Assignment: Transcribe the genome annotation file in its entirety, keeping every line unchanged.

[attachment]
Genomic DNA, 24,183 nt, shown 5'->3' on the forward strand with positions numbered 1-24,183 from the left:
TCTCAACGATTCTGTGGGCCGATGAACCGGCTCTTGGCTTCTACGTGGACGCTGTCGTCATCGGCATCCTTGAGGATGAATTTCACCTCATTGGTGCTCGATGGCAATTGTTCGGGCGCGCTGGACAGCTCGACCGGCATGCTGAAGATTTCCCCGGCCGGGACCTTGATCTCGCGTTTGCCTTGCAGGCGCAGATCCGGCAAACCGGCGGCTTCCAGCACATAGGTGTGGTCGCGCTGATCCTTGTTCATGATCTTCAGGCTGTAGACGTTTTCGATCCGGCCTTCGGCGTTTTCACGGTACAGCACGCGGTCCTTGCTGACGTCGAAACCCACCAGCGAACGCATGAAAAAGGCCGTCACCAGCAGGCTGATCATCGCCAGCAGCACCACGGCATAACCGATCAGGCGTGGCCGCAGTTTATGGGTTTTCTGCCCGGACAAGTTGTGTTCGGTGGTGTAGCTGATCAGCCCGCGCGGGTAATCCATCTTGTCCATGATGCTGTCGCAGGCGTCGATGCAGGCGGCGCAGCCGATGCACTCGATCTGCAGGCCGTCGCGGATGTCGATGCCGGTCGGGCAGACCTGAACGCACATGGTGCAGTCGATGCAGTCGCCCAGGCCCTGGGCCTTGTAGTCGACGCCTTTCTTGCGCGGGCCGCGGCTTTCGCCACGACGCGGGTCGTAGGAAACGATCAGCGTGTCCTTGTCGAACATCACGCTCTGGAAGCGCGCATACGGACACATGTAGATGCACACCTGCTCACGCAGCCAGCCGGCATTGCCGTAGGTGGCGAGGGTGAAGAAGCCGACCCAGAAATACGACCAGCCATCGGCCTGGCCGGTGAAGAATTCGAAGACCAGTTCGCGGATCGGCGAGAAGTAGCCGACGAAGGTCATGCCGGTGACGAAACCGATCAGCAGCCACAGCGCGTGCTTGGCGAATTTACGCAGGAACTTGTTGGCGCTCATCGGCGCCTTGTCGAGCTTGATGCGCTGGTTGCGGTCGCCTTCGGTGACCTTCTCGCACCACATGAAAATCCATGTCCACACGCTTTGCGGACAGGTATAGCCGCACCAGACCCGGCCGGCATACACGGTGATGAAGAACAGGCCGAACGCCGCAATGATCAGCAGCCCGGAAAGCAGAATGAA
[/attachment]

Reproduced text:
Genomic DNA, 24,183 nt, shown 5'->3' on the forward strand with positions numbered 1-24,183 from the left:
TCTCAACGATTCTGTGGGCCGATGAACCGGCTCTTGGCTTCTACGTGGACGCTGTCGTCATCGGCATCCTTGAGGATGAATTTCACCTCATTGGTGCTCGATGGCAATTGTTCGGGCGCGCTGGACAGCTCGACCGGCATGCTGAAGATTTCCCCGGCCGGGACCTTGATCTCGCGTTTGCCTTGCAGGCGCAGATCCGGCAAACCGGCGGCTTCCAGCACATAGGTGTGGTCGCGCTGATCCTTGTTCATGATCTTCAGGCTGTAGACGTTTTCGATCCGGCCTTCGGCGTTTTCACGGTACAGCACGCGGTCCTTGCTGACGTCGAAACCCACCAGCGAACGCATGAAAAAGGCCGTCACCAGCAGGCTGATCATCGCCAGCAGCACCACGGCATAACCGATCAGGCGTGGCCGCAGTTTATGGGTTTTCTGCCCGGACAAGTTGTGTTCGGTGGTGTAGCTGATCAGCCCGCGCGGGTAATCCATCTTGTCCATGATGCTGTCGCAGGCGTCGATGCAGGCGGCGCAGCCGATGCACTCGATCTGCAGGCCGTCGCGGATGTCGATGCCGGTCGGGCAGACCTGAACGCACATGGTGCAGTCGATGCAGTCGCCCAGGCCCTGGGCCTTGTAGTCGACGCCTTTCTTGCGCGGGCCGCGGCTTTCGCCACGACGCGGGTCGTAGGAAACGATCAGCGTGTCCTTGTCGAACATCACGCTCTGGAAGCGCGCATACGGACACATGTAGATGCACACCTGCTCACGCAGCCAGCCGGCATTGCCGTAGGTGGCGAGGGTGAAGAAGCCGACCCAGAAATACGACCAGCCATCGGCCTGGCCGGTGAAGAATTCGAAGACCAGTTCGCGGATCGGCGAGAAGTAGCCGACGAAGGTCATGCCGGTGACGAAACCGATCAGCAGCCACAGCGCGTGCTTGGCGAATTTACGCAGGAACTTGTTGGCGCTCATCGGCGCCTTGTCGAGCTTGATGCGCTGGTTGCGGTCGCCTTCGGTGACCTTCTCGCACCACATGAAAATCCATGTCCACACGCTTTGCGGACAGGTATAGCCGCACCAGACCCGGCCGGCATACACGGTGATGAAGAACAGGCCGAACGCCGCAATGATCAGCAGCCCGGAAAGCAGAATGAA